Conference organizers must make their events more welcoming and accessible to parents of young children, say 46 scientist-parents. Rebecca Calisi, a behavioural neuroscientist at the University of California, Davis, and her colleagues offer a blueprint for improving attendees’ experience (R. M. Calisi et al. Proc. Natl Acad. Sci. USA http://doi.org/ck8h; 2018). By not accommodating children, the authors say, conferences can unintentionally create barriers that exclude large numbers of scientists — especially mothers at an early stage of their career who might not be able to afford childcare. “One part of promoting diversity is supporting women with children,” Calisi says. Rules about children seem to change from conference to conference and even from hour to hour, says Calisi, who notes that researchers with babies were barred from a poster session at a large conference last November, even though the official policy permitted children in the exhibition area. A practical, comfortable space for breastfeeding or pumping breast milk is an important provision, Calisi says. The Society for Neuroscience, for one, aims to become more inclusive. “The society is exploring ways to enhance the spaces for nursing mothers,” says spokesperson Kara Flynn.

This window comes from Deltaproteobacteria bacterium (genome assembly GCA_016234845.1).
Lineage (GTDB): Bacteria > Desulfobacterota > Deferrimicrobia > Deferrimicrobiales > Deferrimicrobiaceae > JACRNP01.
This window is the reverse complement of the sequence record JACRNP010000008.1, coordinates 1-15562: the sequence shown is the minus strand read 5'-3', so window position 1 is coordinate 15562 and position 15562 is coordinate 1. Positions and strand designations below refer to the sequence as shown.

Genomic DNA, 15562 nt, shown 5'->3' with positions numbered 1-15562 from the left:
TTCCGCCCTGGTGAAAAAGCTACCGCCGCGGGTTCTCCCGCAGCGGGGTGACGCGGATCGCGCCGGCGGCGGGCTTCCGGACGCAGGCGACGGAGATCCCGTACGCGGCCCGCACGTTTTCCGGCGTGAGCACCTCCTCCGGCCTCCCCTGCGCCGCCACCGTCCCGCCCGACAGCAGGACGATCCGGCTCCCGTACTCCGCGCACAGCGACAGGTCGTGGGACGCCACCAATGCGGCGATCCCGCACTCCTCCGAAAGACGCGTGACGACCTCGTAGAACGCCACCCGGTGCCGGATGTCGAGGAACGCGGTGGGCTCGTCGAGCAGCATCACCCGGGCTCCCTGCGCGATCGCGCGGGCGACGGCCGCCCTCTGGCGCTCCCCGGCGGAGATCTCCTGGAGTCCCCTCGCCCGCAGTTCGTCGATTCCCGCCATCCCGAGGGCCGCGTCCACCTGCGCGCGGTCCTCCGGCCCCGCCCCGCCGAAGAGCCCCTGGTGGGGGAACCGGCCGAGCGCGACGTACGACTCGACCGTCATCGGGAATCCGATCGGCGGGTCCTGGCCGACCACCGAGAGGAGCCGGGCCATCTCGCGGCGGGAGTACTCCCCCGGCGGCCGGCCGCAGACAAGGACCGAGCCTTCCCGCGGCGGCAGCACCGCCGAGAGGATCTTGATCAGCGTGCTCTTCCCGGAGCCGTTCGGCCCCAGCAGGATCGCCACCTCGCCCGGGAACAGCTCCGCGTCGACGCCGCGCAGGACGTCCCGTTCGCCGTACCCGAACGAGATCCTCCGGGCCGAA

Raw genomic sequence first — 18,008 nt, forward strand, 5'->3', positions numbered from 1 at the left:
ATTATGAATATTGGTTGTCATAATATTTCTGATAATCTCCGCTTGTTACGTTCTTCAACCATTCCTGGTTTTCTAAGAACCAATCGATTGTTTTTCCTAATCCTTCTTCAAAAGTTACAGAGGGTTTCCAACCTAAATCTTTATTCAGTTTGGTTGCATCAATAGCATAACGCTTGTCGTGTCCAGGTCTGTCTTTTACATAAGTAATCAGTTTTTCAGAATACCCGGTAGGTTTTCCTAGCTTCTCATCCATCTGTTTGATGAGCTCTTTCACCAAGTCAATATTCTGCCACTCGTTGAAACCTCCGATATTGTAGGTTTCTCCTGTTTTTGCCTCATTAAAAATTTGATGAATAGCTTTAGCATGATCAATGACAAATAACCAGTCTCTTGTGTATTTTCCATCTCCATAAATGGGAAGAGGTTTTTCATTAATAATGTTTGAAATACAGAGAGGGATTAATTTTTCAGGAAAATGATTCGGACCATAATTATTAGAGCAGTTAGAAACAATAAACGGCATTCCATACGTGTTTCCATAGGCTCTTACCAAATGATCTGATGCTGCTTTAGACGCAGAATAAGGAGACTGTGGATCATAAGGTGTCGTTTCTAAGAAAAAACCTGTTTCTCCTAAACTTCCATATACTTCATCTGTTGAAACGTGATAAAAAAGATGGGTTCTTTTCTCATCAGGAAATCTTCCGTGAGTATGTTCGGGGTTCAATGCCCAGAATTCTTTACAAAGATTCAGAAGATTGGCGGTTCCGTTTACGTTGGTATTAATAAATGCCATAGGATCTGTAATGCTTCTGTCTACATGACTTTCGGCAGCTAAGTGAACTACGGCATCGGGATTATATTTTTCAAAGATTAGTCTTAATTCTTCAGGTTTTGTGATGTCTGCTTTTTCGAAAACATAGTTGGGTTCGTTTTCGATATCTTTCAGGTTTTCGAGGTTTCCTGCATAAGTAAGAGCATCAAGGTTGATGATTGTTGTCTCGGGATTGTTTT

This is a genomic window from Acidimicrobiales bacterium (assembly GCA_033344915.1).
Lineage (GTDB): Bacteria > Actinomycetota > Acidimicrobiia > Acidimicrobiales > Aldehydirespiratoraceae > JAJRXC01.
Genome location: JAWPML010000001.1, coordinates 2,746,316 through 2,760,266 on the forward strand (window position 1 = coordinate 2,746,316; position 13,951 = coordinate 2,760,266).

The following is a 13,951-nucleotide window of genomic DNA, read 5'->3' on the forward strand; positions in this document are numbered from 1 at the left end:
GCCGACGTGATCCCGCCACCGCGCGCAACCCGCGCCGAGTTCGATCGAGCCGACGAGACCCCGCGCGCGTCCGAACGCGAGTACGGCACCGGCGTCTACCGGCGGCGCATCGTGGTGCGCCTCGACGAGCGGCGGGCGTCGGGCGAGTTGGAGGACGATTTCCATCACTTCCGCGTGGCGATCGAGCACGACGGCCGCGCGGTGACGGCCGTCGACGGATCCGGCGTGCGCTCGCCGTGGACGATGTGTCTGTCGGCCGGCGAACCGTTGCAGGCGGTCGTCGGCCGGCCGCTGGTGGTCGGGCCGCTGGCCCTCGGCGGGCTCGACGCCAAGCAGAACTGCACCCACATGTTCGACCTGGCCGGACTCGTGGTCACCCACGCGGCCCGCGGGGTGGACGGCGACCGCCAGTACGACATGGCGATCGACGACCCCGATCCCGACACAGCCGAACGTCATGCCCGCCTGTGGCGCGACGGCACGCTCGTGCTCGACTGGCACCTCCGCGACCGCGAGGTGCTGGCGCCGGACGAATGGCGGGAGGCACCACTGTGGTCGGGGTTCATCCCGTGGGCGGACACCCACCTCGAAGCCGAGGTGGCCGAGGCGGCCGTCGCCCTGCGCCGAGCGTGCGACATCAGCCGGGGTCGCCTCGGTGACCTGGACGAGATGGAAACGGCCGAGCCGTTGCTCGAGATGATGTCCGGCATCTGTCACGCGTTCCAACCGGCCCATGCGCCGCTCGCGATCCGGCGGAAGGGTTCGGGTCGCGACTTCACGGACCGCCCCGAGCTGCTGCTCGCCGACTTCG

Nature 555, 551 (2018)